The Rector of St. Marks (Chapter 1, page 1 of 4)


 
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Chapter 1

The Sunday sermon was finished, and the young rector of St. Mark's
turned gladly from his study-table to the pleasant south window where
the June roses were peeping in, and abandoned himself for a few
moments to the feeling of relief he always experienced when his week's
work was done. To say that no secular thoughts had intruded themselves
upon the rector's mind, as he planned and wrote that sermon, would not
be true; for, though morbidly conscientious on many points and
earnestly striving to be a faithful shepherd of the souls committed to
his care, Arthur Leighton possessed the natural desire that those who
listened to him should not only think well of what he taught but also
of the form in which the teaching was presented. When he became a
clergyman he did not cease to be a man, with all a man's capacity to
love and to be loved, and so, though he fought and prayed against it,
he had seldom brought a sermon to the people of St. Mark's in which
there was not a thought of Anna Ruthven's soft, brown eyes, and the
way they would look at him across the heads of the congregation. Anna
led the village choir, and the rector was painfully conscious that far
too much of earth was mingled with his devotional feelings during the
moments when, the singing over, he walked from his armchair to the
pulpit and heard the rustle of the crimson curtain in the organ loft
as it was drawn back, disclosing to view the five heads of which
Anna's was the center. It was very wrong, he knew, and to-day he had
prayed earnestly for pardon, when, after choosing his text, "Simon,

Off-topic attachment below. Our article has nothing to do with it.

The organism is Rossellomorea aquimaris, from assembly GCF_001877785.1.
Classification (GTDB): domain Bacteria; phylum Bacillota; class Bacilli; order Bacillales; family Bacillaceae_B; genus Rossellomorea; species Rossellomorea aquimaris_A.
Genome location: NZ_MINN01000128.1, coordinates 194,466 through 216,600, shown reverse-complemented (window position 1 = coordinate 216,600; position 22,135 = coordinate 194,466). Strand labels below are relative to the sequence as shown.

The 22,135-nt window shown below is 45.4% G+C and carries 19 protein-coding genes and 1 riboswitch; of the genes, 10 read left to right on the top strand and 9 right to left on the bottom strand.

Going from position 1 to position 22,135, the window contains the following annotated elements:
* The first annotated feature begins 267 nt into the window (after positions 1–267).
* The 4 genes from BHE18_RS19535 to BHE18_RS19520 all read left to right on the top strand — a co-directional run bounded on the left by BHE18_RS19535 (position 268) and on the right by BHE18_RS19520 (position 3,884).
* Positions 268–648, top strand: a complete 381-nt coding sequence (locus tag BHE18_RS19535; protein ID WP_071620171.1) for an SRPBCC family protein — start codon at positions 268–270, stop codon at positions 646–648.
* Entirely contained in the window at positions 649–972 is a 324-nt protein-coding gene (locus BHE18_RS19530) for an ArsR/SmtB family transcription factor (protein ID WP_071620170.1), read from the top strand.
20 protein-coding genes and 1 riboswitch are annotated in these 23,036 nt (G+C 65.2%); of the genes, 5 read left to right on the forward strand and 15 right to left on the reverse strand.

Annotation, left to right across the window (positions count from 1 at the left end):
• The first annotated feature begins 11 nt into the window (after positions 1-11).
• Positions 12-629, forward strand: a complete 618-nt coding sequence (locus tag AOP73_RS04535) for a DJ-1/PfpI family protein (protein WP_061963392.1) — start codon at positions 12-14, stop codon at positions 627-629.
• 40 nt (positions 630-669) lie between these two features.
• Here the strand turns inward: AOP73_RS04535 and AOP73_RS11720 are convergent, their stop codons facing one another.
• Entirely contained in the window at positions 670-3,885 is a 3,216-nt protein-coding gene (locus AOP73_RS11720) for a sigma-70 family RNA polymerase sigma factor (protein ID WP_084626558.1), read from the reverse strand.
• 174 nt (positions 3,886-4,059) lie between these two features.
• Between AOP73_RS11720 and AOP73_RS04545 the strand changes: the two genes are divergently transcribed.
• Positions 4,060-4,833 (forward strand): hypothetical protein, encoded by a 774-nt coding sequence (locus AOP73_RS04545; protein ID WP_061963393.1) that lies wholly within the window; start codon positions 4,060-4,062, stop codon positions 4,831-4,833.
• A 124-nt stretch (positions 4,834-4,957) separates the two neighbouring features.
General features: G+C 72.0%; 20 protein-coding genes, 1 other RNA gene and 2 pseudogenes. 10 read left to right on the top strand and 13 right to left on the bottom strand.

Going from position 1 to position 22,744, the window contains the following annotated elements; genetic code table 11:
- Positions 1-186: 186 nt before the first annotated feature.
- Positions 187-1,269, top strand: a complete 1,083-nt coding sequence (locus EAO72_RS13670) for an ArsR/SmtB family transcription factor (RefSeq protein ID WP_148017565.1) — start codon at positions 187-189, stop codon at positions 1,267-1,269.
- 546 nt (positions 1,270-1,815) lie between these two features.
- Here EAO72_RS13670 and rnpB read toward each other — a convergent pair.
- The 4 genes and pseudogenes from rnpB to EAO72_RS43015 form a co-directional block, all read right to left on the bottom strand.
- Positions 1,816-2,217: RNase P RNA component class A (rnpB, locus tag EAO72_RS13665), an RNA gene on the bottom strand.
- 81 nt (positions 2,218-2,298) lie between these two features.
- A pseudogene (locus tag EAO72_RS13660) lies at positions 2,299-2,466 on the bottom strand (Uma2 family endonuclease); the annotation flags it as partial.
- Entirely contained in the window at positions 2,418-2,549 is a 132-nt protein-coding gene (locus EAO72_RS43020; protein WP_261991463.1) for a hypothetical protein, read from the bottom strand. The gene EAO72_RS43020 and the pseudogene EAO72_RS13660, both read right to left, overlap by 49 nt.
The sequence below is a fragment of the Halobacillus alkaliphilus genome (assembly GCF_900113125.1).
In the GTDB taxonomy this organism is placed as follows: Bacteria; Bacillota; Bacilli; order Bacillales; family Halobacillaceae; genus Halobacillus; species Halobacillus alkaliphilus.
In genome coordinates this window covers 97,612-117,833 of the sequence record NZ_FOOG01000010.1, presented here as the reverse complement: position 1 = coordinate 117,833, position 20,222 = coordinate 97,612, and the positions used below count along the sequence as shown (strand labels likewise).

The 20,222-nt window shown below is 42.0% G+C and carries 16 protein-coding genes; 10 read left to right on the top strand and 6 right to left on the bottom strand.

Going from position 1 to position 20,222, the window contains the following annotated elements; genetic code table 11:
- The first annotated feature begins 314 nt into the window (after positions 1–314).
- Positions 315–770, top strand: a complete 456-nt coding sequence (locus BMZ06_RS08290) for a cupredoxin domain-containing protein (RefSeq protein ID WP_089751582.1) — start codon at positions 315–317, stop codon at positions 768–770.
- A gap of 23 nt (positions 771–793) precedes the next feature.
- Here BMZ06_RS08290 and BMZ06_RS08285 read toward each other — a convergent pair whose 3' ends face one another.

Simon, lovest thou me?" instead of plunging at once into his subject,
he had, without a thought of what he was doing, idly written upon a
scrap of paper lying near, "Anna, Anna, lovest thou me, more than
these?" the these, referring to the wealthy Thornton Hastings, his old
classmate in college, who was going to Saratoga this very summer, for
the purpose of meeting Anna Ruthven and deciding if she would do to
become Mrs. Thornton Hastings, and mistress of the house on Madison
Square. With a bitter groan at the enormity of his sin, and a fervent
prayer for forgiveness, the rector had torn the slips of paper in
shreds and given himself so completely to his work that his sermon was
done a full hour earlier than usual, and he was free to indulge in
reveries of Anna for as long a time as he pleased.

"I wonder if Mrs. Meredith has come," he thought, as, with his feet
upon the window-sill, he sat looking across the meadow-land to where
the chimneys and gable roof of Captain Humphreys' house was visible,
for Captain Humphreys was Anna Ruthven's grandfather, and it was there
she had lived since she was three years old.

 
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